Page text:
Monday, October 5, 2009

In Search of a New Paradigm—Part 1: Is Our Love Affair with Capitalism Over?...An Ecologist’s Perspective

Do you remember when you first fell in love? Nothing beat the exalting thrill of that first scintillating kiss. The kiss never lies. You just knew you were both in love and that it would be forever. Then followed the exciting romance…. But when the romance fell from grace there followed panic and hysteria, a devastated ego, soulful hurt and then deep grief of a terrible loss … like a piece of you had been lost. What followed the loss of wholeness and naiveté was a great skepticism in the whole relationship thing, along with a reluctance to open your heart again to anyone. You ended up not trusting in people’s intentions in order to protect your soul and your wounded heart. Some of you may have decided to never give yourself totally to love like that again. Blame love itself and never suffer the fool to it again. Welcome to the cynical world.

I may be stretching the metaphor here but … well… read on… Rogue filmmaker Michael Moore did name his latest film “Capitalism: A Love Story” after all…Moore’s film was released last week to mixed reviews: Xan Brooks of The Guardian says, “Capitalism: A Love Story is by turns crude and sentimental, impassioned and invigorating. It posits a simple moral universe inhabited by good little guys and evil big ones, yet the basic thrust of its argument proves hard to resist.” Leslie Felperin of Variety says, “By returning to his roots, professional gadfly Michael Moore turns in one of his best films with Capitalism: A Love Story. His target is less capitalism qua capitalism than the banking industry, which Moore skewers ruthlessly, explaining last year’s economic meltdown in terms a sixth-grader could understand.” According to Kenneth Turan of the New York Times, Moore’s “notion that capitalism, far from being a system that rewards excellence, is a scheme set up to make a profit on absolutely anything. He fears it has in recent decades turned American society into a culture that says money is the only value.”

At the same time Naomi Klein’s bestselling polemic The Shock Doctrine was released as a feature film. The Toronto Star posted York University’s Leo Panitch’s essay “Marx and his ideas rise from the dustbin of history”. The September 19th edition of the

The National Post published a front page story on Richard Wolff, economics professor at the University of Massachusetts (now lecturing worldwide), who promotes a model of Marxism in the film “Capitalism Hits the Fan

Christine Monnier, sociologist at the College of DuPage, Chicago, suggests that the initial public hysteria over the possible collapse of capitalism has ebbed to a more chronic social anxiety about the way our economy operates. Have we fallen “out of love” with a system our romantic notions can no longer support? Monnier explains that “the meltdown [of 2007-2008] offered a less clear cut moral narrative, with no readily identifiable villains or obvious remedy” (Kevin Libin of The National Post). “We know we’re supposed to take action, but it’s not clear against what and it’s not clear what effect we expect…and that basically leaves everybody in conditions of uncertainty.” Not a very nice place to be; nor does it inspire confidence, forward-thinking or creativity, even. Although the broader factors, such as too much liquidity along with irresponsible lending and borrowing, are obvious contributors, the more subtle details elude most of us.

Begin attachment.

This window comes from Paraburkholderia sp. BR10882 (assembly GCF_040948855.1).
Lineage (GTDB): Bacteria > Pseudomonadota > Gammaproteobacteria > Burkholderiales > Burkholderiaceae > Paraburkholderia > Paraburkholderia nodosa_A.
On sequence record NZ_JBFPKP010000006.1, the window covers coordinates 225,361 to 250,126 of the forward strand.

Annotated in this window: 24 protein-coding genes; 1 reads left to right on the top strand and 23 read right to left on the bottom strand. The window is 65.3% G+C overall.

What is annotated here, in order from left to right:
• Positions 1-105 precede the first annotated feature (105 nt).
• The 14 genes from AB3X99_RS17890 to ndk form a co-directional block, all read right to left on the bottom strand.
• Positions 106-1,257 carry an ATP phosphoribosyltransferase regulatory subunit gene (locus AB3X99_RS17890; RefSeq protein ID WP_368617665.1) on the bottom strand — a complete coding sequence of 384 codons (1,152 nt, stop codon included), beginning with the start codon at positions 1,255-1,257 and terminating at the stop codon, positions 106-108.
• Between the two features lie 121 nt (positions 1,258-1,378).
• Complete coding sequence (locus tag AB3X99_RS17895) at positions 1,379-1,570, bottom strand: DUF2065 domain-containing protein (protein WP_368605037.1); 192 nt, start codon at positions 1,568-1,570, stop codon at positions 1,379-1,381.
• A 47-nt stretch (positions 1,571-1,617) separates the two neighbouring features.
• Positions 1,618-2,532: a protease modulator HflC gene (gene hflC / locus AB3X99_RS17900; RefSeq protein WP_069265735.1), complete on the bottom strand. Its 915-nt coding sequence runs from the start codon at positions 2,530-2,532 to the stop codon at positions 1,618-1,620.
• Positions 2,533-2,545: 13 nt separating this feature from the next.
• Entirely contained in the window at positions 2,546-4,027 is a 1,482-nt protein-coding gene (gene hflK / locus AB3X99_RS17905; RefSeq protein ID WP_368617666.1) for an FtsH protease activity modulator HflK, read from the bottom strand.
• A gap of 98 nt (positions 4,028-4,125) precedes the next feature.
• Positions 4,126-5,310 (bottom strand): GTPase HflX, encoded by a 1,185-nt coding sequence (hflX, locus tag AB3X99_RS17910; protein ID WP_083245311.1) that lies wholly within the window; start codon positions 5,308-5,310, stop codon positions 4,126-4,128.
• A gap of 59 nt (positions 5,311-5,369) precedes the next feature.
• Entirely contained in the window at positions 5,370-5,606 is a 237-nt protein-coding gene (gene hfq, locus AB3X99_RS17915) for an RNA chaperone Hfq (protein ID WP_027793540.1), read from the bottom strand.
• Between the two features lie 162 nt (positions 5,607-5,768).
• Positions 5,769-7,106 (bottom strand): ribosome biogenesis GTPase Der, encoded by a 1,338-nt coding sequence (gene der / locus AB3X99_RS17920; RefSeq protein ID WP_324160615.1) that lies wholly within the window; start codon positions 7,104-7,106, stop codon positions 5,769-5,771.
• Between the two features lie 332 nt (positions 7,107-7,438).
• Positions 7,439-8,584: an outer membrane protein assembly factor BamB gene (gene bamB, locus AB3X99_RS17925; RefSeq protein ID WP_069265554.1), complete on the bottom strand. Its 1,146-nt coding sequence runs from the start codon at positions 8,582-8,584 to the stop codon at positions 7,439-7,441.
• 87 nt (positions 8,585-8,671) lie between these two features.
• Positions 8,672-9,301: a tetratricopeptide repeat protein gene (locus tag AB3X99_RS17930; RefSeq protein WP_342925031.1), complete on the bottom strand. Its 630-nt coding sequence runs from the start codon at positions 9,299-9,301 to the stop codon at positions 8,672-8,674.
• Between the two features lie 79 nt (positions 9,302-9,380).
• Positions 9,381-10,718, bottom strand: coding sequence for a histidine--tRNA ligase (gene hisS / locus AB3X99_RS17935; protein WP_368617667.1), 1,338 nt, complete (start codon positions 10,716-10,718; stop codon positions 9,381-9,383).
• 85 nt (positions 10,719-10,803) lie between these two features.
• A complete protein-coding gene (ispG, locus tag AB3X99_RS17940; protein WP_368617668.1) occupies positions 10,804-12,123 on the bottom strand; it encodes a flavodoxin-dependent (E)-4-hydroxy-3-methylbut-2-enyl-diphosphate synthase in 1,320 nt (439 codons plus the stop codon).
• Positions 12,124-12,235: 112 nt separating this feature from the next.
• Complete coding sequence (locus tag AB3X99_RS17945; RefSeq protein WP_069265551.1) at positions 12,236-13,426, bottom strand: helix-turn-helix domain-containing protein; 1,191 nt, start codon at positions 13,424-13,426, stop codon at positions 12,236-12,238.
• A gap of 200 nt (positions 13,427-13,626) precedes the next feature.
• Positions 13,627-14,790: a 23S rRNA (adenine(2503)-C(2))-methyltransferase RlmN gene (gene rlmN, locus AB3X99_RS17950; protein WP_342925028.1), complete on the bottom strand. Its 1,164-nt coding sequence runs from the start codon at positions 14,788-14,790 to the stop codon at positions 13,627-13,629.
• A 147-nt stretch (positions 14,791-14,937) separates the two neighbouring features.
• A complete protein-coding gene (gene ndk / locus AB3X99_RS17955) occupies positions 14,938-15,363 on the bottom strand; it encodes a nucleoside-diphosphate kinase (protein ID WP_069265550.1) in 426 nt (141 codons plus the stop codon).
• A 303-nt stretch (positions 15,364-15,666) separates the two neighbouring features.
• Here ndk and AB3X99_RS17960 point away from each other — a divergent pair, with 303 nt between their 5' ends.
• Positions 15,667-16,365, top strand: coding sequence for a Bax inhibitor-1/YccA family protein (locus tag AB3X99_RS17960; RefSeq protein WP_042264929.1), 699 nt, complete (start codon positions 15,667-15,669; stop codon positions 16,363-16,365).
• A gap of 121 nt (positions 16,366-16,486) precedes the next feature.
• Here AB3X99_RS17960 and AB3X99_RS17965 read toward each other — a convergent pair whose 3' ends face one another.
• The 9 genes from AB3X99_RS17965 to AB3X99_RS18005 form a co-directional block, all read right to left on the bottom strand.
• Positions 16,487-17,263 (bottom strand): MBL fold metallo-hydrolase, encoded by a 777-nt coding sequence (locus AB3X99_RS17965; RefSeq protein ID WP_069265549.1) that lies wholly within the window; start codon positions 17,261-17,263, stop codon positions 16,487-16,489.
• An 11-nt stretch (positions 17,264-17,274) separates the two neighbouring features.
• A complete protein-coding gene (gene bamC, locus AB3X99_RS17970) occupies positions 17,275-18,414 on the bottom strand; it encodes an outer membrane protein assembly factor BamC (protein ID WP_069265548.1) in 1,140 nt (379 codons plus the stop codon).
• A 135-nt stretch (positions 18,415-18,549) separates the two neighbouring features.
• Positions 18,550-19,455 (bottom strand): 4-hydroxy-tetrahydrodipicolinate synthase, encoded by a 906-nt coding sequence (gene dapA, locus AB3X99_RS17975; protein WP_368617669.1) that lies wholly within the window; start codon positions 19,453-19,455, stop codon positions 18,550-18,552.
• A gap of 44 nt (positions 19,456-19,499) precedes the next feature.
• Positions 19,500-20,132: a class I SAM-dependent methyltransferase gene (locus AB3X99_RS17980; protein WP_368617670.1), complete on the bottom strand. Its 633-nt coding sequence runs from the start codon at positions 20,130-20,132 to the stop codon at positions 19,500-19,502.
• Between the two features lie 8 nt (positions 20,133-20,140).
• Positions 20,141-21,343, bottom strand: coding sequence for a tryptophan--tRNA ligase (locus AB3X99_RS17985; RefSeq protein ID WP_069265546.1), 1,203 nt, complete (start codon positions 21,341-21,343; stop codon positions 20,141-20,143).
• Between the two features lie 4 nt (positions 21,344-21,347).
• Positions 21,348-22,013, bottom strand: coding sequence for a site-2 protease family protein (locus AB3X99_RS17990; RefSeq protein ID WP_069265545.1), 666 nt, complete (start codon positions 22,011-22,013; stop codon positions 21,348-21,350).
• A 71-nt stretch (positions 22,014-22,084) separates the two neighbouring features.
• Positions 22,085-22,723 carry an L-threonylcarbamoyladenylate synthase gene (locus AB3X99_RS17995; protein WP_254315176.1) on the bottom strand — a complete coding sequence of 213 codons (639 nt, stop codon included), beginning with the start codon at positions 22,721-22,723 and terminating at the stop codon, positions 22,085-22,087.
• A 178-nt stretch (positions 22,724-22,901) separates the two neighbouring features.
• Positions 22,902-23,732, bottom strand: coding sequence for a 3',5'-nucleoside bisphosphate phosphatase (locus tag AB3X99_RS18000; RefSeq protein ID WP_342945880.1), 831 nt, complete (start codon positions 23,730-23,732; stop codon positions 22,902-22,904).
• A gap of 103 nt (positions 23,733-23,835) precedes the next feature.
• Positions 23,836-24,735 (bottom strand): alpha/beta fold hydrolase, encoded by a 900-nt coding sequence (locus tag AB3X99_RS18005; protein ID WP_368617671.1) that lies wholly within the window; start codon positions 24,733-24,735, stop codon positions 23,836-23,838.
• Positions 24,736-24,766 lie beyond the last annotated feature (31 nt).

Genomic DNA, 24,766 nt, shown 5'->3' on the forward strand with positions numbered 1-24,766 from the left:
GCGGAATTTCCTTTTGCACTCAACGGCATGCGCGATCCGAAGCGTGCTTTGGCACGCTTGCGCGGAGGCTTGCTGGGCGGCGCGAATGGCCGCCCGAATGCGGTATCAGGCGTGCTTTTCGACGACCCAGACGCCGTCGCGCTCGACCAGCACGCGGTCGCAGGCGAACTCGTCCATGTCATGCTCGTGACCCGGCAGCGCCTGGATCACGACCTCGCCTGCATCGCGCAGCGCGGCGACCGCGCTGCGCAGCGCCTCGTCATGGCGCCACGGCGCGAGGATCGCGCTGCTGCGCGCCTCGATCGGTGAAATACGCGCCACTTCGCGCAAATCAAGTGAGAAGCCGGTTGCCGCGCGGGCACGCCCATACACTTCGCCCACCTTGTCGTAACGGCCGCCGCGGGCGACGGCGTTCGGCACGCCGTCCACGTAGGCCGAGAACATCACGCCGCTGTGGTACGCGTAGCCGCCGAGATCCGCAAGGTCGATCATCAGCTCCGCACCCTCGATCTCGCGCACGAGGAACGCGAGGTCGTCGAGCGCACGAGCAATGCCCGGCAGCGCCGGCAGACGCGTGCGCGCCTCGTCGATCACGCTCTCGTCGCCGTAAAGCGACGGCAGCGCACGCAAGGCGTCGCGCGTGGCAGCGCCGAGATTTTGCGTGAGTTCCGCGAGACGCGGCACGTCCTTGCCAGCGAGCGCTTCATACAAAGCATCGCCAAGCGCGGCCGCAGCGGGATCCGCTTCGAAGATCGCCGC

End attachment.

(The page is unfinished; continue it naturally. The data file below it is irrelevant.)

Wolff suggests that the financial crisis we experienced and are presently dragging ourselves out of is part of a systematic crisis; a crisis that involves how and why we do business, which in turn is irrevocably tied to how we define ourselves.

According to Wolff, North Americans have chosen to define our self-worth and measure our success in life according to our standard of consumption. We define our success by what car we drive, what neighborhood we live in, what outfit we wear. Americans have become related to consumption in a way that other working classes in the rest of the world have not. A good example is France, where I am told citizens value art and philosophy over money and power. To a Frenchwoman, how much money you have isn’t as important as how much culture you bring to a conversation. I speak to this in two previous posts, “Falling for Paris” and “Pearls Before Breakfast”. On the other hand, advertizing (an industry devoted to promoting consumption) has risen first and developed further in the United States than anywhere else, says Wolff. He tells the story of 150 years of working history in America, where productivity, wages and profit all rose with consumption until the 1970s when, among other factors, wages leveled out due to reactions to the post-war economic recovery of competitors like Japan and Europe. But, even though wages leveled out, productivity (and profit to corporate share holders along with it) continued to rise; ironically because workers were compelled to put in more hours and/or take on extra jobs to pay for their inflated lifestyles.

According to Wolff, the solution is not to build a regime of further regulation in a government-run traditionally regarded socialist system, in which corporations currently have the means to avoid or remove said regulations. Wolff recommends that people who do the work for the enterprise become collectively their own board of directors, giving the people who depend upon the survival of those regulations the power to ensure that the regulations are not undone, “democratizing the enterprise.” Wolff asserted that a political democracy cannot be sustained without an economic democracy underpinning it.